Do Small Businesses Need a Marketing Communications Intervention?

Among small businesses, (500 employees or less), I find it rare that they much in the way of communicating with customers, prospects, suppliers, influencers, and even employees. Why? There are three primary reasons:

  1. Marketing is perceived as mysterious, and seems complicated.
  2. Sales is familiar and seems easy (I hire a sales guy, use Salesforce and dial for dollars).
  3. I’m too busy to think about it or do it (We’re developing products, ensuring service, hiring people, keeping people happy, fighting fires and meeting payroll, etc.).

When they meet communicators, they’re usually interested in what we have to say. We’re excited and more than willing to rattle off exactly what their business needs: “Social media is critical, public relations is essential and your website, sales materials and trade show stuff must be new, fresh, and compelling. And, of course, there’s the issue of your corporate brand and how all of this fits into an overall marketing communications strategy. So, let’s get started.”

The business owner is now catatonic. Eyes are glazed over. Is he or she breathing? Their business brains have gone straight to “oh my god”  and “there’s no way I can do all this—no time, no money, no people.”  We just assassinated our prospect.

Here’s how to slow down and showcase the role of marketing communications for small businesses in 7 simple steps:

  1. Break it down. No company can do everything all the time. Through a simple yet comprehensive planning session with the sales and executive team, we discover the business goals and efforts that are already planned. We align marketing efforts with business efforts. Business goals with marketing goals.
  2. Start small. If the business owner and the team are historically sales focused vs. marketing savvy, it’s critical to start small and get them comfortable with how marketing works—vs. sales. Starting small may mean implementing something as simple as a customer letter that is written, printed and mailed every quarterly. An easy First Step is a brief yet consistent e-mail “newsletter” to customers and prospects.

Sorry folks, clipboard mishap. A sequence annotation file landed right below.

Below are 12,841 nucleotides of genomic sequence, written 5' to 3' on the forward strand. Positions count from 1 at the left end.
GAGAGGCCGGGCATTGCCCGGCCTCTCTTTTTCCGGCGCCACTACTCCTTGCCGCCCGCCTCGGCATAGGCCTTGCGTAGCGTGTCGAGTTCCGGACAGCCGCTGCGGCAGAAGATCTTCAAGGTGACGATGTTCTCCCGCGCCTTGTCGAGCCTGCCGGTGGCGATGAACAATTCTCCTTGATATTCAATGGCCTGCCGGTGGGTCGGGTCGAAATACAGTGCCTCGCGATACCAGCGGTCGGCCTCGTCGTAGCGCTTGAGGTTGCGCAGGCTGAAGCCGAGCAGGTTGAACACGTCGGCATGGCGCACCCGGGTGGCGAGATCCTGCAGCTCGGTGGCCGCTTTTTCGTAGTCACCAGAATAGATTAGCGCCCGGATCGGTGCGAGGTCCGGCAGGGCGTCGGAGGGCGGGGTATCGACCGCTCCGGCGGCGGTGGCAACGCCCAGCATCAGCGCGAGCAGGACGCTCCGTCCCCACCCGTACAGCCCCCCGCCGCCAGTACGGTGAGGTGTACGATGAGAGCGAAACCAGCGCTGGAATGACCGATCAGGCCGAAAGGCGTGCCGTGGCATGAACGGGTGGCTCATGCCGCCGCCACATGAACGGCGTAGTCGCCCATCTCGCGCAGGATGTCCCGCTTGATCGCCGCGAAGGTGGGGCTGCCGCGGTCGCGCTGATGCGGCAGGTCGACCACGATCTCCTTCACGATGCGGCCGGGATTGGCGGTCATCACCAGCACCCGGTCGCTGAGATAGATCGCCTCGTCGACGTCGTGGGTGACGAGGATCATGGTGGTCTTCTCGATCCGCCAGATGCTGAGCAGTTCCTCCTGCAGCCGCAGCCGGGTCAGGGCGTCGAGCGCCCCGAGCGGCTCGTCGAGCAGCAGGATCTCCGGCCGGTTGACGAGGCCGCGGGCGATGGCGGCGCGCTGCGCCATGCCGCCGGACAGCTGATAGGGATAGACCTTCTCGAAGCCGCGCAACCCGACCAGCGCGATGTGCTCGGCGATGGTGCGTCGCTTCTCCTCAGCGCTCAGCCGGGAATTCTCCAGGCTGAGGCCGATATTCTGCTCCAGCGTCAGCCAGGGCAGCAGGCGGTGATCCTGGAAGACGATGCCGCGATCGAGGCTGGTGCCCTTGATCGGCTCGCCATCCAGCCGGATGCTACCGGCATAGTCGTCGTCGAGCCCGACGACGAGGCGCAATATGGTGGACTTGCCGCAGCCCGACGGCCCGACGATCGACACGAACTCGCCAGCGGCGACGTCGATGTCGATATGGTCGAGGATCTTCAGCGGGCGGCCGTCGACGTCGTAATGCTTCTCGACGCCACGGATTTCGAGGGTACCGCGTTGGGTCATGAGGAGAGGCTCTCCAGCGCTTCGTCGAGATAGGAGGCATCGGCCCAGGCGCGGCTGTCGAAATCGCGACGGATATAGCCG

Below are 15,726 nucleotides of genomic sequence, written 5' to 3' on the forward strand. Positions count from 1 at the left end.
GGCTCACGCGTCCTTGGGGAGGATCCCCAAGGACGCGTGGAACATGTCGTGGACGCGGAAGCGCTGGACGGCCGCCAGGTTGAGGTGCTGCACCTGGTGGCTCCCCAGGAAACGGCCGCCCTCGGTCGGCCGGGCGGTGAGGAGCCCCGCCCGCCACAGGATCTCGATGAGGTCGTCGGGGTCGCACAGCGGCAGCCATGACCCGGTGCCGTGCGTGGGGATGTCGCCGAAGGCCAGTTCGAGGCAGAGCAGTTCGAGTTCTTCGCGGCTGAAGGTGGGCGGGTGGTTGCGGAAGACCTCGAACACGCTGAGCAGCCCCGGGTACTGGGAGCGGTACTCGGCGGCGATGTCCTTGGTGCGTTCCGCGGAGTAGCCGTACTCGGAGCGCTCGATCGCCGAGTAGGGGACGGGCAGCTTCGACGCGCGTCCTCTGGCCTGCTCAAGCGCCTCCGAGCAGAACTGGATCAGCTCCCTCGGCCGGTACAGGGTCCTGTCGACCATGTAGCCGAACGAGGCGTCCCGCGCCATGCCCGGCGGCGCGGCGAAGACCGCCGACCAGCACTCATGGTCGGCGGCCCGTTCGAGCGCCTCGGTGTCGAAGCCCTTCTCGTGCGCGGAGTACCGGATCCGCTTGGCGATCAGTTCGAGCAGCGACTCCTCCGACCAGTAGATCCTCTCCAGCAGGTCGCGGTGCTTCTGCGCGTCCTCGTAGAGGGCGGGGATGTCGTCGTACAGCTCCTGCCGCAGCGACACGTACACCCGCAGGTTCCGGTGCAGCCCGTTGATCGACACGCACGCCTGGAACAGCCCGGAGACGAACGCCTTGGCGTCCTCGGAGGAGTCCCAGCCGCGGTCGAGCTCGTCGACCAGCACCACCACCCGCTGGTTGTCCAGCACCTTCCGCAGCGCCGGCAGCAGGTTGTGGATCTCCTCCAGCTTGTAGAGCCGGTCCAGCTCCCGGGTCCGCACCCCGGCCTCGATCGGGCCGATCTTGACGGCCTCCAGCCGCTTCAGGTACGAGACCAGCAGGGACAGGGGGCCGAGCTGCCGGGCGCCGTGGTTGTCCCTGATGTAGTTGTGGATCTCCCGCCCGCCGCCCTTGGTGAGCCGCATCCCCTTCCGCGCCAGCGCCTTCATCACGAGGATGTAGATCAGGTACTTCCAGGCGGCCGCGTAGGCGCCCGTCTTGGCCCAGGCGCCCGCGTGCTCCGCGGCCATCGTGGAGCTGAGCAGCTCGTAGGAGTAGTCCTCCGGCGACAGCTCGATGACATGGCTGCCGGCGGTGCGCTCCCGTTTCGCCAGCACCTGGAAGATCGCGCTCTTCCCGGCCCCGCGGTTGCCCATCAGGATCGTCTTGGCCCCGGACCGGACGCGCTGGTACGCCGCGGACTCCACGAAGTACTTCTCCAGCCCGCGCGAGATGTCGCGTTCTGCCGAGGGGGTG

3. Budget the basics. The same principle applies here. Don’t scope the marketing program so they have to put a lien on their building. Give them some practical perspectives, share a brief strategy/goals statement, and then break out the steps and tactics with hard numbers. Be precise and specific.
  4. Stay nearby and navigate with care. I find that entrepreneurs thrive amid chaos so keeping efforts focused, synced and timely are often the most difficult parts of the project. Pre-scheduled status meetings per week serve to remind everyone “who’s on first.” Keeping everyone committed, aware and engaged is 95 percent of the success factor.
  5. Make it easy. Do everything you can to eliminate redundancy, delays and to-dos. If it gets you what you need to accomplish the task, meet your client for a drink after hours or do a phone call after they tuck in their kids for bed. Accommodate them.
  6. Show progress. Don’t go silent and not correspond with the client for a week. Tune in, communicate and let them know something’s happening. I add calendar reminders called “Quick Touch/Client A” just so I reach out—even if there’s not a lot to say. Quick and easy.
  7. Step back. In our quest to act and generate results, we may forget the most important action required with clients: to listen. They are the experts in their business. We need to leverage that so we can improve and advance their cause—and ours.

When clients and communicators combine their competencies, long term, the outcome is extraordinary. There is strength in relationships and results.

Please follow me at http://www.twitter.com/practicalpr.

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Filed under marketing communications, PR, Roy G. Miller, Small Business, Uncategorized

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